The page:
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  Topic: Evolution of the horse; a problem for Darwinism?, For Daniel Smith to present his argument< Next Oldest | Next Newest >  
Daniel Smith

Posts: 970
Joined: Sep. 2007

(Permalink) Posted: Sep. 22 2007,04:55   

Quote (Wesley R. Elsberry @ Sep. 22 2007,04:38)
Might it be the "phyletic gradualism" described by Eldredge and Gould in 1972?


    In this Darwinian perspective, paleontology formulated its picture for the origin of new taxa. This picture, though rarely articulated, is familiar to all of us. We refer to it here as “phyletic gradualism” and identify the following as its tenets:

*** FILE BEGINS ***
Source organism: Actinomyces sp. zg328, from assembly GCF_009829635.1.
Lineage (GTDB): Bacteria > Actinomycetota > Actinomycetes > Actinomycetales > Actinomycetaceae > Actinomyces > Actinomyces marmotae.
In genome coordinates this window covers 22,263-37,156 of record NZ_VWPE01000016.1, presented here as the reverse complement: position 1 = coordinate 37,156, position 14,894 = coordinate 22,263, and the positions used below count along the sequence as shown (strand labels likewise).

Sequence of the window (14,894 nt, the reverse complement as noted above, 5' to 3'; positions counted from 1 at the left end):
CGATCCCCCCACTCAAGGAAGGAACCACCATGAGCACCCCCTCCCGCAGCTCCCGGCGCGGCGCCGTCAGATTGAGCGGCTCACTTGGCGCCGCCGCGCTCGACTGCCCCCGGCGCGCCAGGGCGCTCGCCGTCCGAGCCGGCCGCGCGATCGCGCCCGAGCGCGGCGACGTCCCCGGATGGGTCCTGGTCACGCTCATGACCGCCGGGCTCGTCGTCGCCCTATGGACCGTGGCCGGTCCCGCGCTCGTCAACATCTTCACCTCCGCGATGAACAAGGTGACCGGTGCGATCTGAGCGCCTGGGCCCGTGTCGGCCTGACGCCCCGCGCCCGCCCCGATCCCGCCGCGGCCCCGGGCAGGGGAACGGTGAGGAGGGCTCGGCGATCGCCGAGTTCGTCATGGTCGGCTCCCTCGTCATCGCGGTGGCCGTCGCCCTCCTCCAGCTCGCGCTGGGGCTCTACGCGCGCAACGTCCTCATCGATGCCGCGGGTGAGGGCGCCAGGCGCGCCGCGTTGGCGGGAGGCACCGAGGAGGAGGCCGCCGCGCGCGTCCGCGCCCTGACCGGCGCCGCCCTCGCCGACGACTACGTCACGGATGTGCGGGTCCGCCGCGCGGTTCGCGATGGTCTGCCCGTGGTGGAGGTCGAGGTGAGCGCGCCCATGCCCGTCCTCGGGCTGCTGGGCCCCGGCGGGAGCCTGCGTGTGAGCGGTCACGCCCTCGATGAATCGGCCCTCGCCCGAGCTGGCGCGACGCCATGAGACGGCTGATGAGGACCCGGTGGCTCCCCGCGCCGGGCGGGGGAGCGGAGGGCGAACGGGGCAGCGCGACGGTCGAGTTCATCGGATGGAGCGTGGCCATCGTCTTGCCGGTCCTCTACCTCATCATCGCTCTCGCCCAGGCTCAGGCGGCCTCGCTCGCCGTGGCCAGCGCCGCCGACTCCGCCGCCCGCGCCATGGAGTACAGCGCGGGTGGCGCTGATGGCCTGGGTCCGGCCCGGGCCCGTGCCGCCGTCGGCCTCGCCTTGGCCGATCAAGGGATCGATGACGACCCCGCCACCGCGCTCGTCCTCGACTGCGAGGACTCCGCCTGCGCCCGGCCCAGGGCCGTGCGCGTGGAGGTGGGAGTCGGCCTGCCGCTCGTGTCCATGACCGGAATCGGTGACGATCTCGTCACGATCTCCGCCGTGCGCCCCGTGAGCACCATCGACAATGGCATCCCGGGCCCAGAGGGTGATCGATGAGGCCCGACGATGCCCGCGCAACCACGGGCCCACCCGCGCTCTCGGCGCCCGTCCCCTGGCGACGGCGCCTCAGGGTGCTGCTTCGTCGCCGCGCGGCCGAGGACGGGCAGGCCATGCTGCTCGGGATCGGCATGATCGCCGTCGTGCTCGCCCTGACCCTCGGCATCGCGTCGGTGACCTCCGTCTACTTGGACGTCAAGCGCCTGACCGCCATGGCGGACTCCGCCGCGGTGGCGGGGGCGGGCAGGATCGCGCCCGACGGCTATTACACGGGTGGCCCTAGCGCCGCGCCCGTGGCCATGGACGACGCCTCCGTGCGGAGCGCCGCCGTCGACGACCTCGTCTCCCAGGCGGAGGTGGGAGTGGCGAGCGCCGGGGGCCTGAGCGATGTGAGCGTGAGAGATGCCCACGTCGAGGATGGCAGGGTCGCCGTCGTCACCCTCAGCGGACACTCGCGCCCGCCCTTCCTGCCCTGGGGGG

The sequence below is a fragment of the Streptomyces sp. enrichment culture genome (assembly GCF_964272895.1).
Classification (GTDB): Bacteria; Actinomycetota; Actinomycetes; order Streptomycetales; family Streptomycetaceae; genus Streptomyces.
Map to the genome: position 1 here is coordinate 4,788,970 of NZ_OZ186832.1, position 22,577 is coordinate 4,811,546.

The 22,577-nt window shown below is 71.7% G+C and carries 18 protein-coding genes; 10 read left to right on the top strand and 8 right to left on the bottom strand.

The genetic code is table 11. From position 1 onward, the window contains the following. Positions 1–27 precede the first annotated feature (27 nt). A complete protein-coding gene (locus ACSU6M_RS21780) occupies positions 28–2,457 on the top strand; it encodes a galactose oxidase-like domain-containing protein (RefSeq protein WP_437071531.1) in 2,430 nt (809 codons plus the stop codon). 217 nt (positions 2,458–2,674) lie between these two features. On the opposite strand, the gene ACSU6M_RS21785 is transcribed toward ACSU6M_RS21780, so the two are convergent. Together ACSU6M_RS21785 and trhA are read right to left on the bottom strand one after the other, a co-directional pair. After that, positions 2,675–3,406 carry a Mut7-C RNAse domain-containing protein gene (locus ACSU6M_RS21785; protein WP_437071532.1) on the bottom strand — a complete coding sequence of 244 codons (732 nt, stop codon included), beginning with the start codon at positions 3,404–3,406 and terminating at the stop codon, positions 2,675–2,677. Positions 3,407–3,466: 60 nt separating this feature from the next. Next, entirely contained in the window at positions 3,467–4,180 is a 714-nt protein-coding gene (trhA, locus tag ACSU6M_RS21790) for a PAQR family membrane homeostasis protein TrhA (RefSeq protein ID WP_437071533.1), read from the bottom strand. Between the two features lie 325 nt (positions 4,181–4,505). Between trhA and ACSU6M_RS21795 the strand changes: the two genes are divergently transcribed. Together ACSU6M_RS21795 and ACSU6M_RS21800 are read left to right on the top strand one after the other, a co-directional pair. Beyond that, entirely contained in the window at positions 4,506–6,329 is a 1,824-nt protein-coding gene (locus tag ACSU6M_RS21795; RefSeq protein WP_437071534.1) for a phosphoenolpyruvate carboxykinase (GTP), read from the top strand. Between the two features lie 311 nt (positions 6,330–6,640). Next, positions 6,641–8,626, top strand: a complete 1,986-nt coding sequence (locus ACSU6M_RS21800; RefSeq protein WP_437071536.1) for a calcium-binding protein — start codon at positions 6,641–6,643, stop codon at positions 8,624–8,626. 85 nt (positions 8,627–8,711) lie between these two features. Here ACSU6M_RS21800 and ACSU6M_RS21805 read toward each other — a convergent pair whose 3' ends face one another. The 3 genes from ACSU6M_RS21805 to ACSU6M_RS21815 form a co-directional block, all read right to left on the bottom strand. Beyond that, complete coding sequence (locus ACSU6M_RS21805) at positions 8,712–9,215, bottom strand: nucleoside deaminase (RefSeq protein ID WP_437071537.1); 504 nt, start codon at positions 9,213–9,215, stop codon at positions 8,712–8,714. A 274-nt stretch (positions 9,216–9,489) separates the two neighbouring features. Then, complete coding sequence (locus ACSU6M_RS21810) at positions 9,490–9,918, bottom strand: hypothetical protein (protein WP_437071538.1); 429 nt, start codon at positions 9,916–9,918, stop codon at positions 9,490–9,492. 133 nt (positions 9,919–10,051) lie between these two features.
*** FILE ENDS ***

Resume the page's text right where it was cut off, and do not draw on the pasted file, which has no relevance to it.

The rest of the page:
(1) New species arise by the transformation of an ancestral population into its modified descendants.

   (2) The transformation is even and slow.

   (3) The transformation involves large numbers, usually the entire ancestral population.

   (4) The transformation occurs over all or a large part of the ancestral species’ geographic range.

Of these I'd pick 1 and 2, but not necessarily 3 or 4.

"If we all worked on the assumption that what is accepted as true is really true, there would be little hope of advance."  Orville Wright

"The presence or absence of a creative super-intelligence is unequivocally a scientific question."  Richard Dawkins

  1733 replies since Sep. 18 2007,15:27 < Next Oldest | Next Newest >  

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